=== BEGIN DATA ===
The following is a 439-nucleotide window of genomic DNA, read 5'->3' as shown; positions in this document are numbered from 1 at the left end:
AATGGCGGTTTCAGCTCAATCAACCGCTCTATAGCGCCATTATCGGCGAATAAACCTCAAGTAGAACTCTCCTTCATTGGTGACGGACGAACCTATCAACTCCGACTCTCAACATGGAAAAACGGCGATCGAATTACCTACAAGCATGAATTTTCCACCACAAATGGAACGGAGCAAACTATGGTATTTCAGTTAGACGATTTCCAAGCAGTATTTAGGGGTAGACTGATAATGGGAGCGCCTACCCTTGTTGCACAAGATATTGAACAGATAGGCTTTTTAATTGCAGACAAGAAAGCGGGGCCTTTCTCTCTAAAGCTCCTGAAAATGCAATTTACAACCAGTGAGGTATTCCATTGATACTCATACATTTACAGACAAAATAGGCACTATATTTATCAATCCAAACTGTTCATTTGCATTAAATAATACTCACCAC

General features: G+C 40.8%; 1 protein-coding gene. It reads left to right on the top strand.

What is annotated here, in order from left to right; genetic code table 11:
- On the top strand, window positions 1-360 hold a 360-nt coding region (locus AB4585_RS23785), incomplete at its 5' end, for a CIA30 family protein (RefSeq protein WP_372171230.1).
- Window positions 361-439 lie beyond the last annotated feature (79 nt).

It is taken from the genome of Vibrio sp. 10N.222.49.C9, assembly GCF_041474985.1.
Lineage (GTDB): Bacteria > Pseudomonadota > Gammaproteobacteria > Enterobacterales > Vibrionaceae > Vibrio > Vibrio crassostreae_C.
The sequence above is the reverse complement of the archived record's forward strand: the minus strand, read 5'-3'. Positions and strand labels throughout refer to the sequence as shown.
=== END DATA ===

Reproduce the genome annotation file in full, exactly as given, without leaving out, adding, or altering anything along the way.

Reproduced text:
The following is a 439-nucleotide window of genomic DNA, read 5'->3' as shown; positions in this document are numbered from 1 at the left end:
AATGGCGGTTTCAGCTCAATCAACCGCTCTATAGCGCCATTATCGGCGAATAAACCTCAAGTAGAACTCTCCTTCATTGGTGACGGACGAACCTATCAACTCCGACTCTCAACATGGAAAAACGGCGATCGAATTACCTACAAGCATGAATTTTCCACCACAAATGGAACGGAGCAAACTATGGTATTTCAGTTAGACGATTTCCAAGCAGTATTTAGGGGTAGACTGATAATGGGAGCGCCTACCCTTGTTGCACAAGATATTGAACAGATAGGCTTTTTAATTGCAGACAAGAAAGCGGGGCCTTTCTCTCTAAAGCTCCTGAAAATGCAATTTACAACCAGTGAGGTATTCCATTGATACTCATACATTTACAGACAAAATAGGCACTATATTTATCAATCCAAACTGTTCATTTGCATTAAATAATACTCACCAC

General features: G+C 40.8%; 1 protein-coding gene. It reads left to right on the top strand.

What is annotated here, in order from left to right; genetic code table 11:
- On the top strand, window positions 1-360 hold a 360-nt coding region (locus AB4585_RS23785), incomplete at its 5' end, for a CIA30 family protein (RefSeq protein WP_372171230.1).
- Window positions 361-439 lie beyond the last annotated feature (79 nt).

It is taken from the genome of Vibrio sp. 10N.222.49.C9, assembly GCF_041474985.1.
Lineage (GTDB): Bacteria > Pseudomonadota > Gammaproteobacteria > Enterobacterales > Vibrionaceae > Vibrio > Vibrio crassostreae_C.
The sequence above is the reverse complement of the archived record's forward strand: the minus strand, read 5'-3'. Positions and strand labels throughout refer to the sequence as shown.